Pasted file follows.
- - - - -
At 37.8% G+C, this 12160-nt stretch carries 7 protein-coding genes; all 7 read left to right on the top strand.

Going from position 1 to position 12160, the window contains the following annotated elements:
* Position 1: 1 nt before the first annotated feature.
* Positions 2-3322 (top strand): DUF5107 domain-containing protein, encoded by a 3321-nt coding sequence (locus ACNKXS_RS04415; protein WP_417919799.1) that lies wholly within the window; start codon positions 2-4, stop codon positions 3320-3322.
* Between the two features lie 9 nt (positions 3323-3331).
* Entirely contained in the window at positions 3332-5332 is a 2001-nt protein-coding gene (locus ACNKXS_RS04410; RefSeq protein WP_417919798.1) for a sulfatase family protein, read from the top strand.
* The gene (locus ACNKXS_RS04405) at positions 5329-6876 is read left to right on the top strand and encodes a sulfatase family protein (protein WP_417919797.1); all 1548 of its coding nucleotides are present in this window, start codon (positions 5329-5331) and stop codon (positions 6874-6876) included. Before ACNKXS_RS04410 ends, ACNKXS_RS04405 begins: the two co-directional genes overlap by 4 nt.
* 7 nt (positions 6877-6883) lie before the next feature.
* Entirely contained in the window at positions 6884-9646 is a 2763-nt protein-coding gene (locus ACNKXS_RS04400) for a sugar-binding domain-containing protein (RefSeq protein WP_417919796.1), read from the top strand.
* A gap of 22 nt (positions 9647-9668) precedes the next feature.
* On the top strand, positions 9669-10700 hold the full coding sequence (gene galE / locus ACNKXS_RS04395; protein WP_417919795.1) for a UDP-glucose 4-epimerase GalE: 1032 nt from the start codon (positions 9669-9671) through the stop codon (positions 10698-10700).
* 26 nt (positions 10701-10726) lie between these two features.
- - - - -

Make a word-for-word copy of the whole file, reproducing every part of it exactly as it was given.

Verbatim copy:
At 37.8% G+C, this 12160-nt stretch carries 7 protein-coding genes; all 7 read left to right on the top strand.

Going from position 1 to position 12160, the window contains the following annotated elements:
* Position 1: 1 nt before the first annotated feature.
* Positions 2-3322 (top strand): DUF5107 domain-containing protein, encoded by a 3321-nt coding sequence (locus ACNKXS_RS04415; protein WP_417919799.1) that lies wholly within the window; start codon positions 2-4, stop codon positions 3320-3322.
* Between the two features lie 9 nt (positions 3323-3331).
* Entirely contained in the window at positions 3332-5332 is a 2001-nt protein-coding gene (locus ACNKXS_RS04410; RefSeq protein WP_417919798.1) for a sulfatase family protein, read from the top strand.
* The gene (locus ACNKXS_RS04405) at positions 5329-6876 is read left to right on the top strand and encodes a sulfatase family protein (protein WP_417919797.1); all 1548 of its coding nucleotides are present in this window, start codon (positions 5329-5331) and stop codon (positions 6874-6876) included. Before ACNKXS_RS04410 ends, ACNKXS_RS04405 begins: the two co-directional genes overlap by 4 nt.
* 7 nt (positions 6877-6883) lie before the next feature.
* Entirely contained in the window at positions 6884-9646 is a 2763-nt protein-coding gene (locus ACNKXS_RS04400) for a sugar-binding domain-containing protein (RefSeq protein WP_417919796.1), read from the top strand.
* A gap of 22 nt (positions 9647-9668) precedes the next feature.
* On the top strand, positions 9669-10700 hold the full coding sequence (gene galE / locus ACNKXS_RS04395; protein WP_417919795.1) for a UDP-glucose 4-epimerase GalE: 1032 nt from the start codon (positions 9669-9671) through the stop codon (positions 10698-10700).
* 26 nt (positions 10701-10726) lie between these two features.